I also mixed some of this tequila into a cocktail that I’m dubbing the “Güero.” It was inspired by an old style White Russian, made from three parts Sauza tequila, two parts whole milk, and one part crème de cacao, combined and shaken over ice. The flavors of the ingredients sat evenly with their proportions in the drink. The strongest taste was the sharper part of the plant flavor of the tequila, the the creaminess of the milk, with the chocolate flavor of the crème sitting subtly underneath. Drinking this, I did come to understand why White Russians have come to be made with coffee liqueur instead of chocolate, but I would add some in instead of making a substitution with this drink. As for using milk instead of cream, I’m not sure whether cream would be better or not, so in the future I’ll certainly be trying it that way, and may even try out both. Maybe I’ll give an update once I have.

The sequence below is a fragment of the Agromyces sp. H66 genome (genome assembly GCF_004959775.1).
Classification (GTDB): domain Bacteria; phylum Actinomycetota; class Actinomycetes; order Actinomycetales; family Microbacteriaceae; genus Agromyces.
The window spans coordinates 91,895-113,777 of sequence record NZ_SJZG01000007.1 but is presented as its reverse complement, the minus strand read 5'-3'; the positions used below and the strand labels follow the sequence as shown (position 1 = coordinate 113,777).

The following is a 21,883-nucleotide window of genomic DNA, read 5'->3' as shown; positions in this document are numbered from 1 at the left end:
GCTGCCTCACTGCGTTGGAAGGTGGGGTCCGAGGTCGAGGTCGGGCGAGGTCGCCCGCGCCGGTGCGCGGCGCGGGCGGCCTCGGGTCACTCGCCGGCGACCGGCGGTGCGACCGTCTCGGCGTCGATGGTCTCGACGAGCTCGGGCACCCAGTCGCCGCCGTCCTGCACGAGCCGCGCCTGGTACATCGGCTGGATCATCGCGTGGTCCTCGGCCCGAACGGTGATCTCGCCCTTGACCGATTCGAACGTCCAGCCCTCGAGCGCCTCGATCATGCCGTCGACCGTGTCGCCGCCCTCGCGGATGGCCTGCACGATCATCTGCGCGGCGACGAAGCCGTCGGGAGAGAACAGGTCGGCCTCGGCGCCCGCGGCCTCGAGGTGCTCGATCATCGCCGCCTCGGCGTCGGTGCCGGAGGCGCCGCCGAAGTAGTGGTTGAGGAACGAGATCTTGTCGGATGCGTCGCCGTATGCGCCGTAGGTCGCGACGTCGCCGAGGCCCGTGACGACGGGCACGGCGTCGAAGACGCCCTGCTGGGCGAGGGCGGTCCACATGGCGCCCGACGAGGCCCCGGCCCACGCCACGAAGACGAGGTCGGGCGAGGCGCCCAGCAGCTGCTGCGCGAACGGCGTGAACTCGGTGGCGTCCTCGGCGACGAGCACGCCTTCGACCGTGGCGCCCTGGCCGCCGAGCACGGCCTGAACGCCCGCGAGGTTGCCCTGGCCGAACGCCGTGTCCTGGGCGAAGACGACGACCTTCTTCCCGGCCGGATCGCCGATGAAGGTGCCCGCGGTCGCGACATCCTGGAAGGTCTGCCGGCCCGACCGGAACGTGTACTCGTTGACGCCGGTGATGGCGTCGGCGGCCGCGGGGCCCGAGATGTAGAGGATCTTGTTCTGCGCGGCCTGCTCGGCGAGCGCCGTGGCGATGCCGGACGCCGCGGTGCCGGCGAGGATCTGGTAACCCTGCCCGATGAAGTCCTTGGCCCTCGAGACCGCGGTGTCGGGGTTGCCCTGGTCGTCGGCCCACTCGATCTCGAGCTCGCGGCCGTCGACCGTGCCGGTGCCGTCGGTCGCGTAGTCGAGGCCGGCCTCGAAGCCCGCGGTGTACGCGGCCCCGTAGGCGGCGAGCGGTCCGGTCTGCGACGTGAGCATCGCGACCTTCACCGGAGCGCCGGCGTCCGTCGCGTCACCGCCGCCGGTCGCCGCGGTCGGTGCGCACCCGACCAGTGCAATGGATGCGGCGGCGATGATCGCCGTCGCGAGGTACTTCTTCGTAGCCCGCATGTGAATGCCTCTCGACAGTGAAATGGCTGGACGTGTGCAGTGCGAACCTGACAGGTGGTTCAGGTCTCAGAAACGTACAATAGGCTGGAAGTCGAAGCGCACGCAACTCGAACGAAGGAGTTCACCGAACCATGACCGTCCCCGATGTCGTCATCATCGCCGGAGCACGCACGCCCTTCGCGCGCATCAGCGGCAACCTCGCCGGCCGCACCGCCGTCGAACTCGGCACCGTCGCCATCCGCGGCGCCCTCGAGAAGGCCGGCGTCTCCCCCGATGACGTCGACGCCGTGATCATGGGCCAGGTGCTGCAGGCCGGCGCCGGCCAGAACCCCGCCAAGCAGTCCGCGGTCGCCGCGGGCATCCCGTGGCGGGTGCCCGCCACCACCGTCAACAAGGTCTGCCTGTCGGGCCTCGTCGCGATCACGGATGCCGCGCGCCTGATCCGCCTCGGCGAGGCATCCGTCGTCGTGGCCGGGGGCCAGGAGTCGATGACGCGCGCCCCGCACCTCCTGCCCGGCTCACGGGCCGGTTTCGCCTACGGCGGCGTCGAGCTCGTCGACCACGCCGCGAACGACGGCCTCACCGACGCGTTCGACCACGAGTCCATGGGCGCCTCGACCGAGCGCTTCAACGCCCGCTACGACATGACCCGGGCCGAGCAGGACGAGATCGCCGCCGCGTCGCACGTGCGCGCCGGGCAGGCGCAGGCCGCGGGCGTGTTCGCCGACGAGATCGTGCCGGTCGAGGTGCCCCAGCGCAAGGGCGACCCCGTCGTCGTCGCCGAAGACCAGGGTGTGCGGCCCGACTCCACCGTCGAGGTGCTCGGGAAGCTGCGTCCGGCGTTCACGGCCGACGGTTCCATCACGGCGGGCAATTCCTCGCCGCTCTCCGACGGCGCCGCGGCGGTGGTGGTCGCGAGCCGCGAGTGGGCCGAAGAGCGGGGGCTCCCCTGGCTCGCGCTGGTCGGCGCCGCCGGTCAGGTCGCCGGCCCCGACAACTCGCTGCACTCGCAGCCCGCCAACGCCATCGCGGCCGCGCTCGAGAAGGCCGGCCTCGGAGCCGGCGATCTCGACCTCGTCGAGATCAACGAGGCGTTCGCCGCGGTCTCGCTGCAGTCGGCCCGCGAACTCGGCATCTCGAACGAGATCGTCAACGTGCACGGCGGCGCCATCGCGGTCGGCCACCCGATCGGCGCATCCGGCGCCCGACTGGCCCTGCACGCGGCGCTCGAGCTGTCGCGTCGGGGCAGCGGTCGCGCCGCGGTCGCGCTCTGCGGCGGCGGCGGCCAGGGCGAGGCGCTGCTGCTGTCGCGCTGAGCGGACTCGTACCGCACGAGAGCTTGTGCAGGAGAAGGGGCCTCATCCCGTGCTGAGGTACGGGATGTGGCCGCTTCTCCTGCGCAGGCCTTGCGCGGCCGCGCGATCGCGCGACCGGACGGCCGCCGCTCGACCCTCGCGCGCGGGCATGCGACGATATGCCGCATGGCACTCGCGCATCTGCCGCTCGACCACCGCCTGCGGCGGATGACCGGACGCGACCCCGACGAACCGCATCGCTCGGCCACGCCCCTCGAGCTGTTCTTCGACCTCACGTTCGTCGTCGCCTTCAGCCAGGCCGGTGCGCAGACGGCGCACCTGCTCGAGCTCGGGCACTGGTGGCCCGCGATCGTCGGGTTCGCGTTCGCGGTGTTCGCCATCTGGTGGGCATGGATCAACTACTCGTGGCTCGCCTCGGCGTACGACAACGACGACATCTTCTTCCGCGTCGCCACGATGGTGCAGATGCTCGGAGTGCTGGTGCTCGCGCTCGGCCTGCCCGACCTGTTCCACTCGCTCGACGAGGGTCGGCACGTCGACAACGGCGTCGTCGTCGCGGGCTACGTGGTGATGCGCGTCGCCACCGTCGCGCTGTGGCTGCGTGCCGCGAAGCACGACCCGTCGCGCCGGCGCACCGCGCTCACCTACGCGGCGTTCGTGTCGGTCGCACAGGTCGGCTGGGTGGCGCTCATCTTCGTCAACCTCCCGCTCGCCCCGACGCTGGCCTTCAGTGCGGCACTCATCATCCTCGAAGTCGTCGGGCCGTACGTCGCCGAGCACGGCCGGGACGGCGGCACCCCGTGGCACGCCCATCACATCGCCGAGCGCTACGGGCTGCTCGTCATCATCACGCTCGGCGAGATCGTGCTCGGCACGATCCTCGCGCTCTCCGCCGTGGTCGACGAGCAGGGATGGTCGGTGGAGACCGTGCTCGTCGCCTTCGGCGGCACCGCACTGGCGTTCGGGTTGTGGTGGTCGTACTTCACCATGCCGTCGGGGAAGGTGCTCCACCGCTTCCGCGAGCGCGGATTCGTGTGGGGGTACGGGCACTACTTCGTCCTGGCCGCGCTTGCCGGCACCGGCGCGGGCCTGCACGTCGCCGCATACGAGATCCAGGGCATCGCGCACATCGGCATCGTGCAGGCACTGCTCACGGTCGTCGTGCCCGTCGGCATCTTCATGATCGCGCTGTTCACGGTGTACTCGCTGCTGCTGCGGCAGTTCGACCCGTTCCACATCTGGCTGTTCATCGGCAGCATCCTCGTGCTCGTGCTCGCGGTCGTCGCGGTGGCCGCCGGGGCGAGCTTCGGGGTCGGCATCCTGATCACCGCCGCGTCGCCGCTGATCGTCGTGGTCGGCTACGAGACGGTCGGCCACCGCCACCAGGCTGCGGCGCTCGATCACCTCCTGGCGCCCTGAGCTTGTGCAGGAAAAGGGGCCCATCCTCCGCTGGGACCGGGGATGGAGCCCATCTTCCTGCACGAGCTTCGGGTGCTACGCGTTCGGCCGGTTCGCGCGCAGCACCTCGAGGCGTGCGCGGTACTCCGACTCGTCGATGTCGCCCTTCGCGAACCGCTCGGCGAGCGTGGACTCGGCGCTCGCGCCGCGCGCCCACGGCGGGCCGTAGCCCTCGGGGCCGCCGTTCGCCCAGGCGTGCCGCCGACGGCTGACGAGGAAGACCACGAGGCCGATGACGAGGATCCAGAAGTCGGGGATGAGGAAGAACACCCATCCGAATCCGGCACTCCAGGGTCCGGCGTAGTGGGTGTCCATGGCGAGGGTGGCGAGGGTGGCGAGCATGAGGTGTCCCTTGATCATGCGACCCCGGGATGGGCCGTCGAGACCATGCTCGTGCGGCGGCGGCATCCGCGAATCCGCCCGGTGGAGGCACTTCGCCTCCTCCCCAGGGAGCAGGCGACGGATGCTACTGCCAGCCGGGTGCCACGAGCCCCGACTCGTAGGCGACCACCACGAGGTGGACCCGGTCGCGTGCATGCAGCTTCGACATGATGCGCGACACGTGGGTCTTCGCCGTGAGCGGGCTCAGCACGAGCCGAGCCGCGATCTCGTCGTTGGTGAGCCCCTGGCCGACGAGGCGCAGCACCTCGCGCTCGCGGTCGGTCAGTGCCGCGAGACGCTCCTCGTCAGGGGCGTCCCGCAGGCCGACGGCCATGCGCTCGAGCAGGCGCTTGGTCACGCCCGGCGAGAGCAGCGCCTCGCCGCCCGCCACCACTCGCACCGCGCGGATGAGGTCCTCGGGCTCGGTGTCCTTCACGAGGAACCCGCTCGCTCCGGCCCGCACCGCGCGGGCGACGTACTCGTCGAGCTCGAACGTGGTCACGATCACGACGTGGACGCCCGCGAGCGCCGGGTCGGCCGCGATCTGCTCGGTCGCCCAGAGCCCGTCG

Side Impression.png
An impression in the glass, on the side of the bottle

Just as a beverage, Sauza Silver Tequila put my worries about past experiences with other tequila to rest. It soothed my trepidation and won me over with its rugged goodness. As to the qualities of its intoxicating effect, it didn’t leave me in a sludgy drunkenness like other tequila. It imparted feeling of lightness with its buzz, and left me feeling relatively clear headed.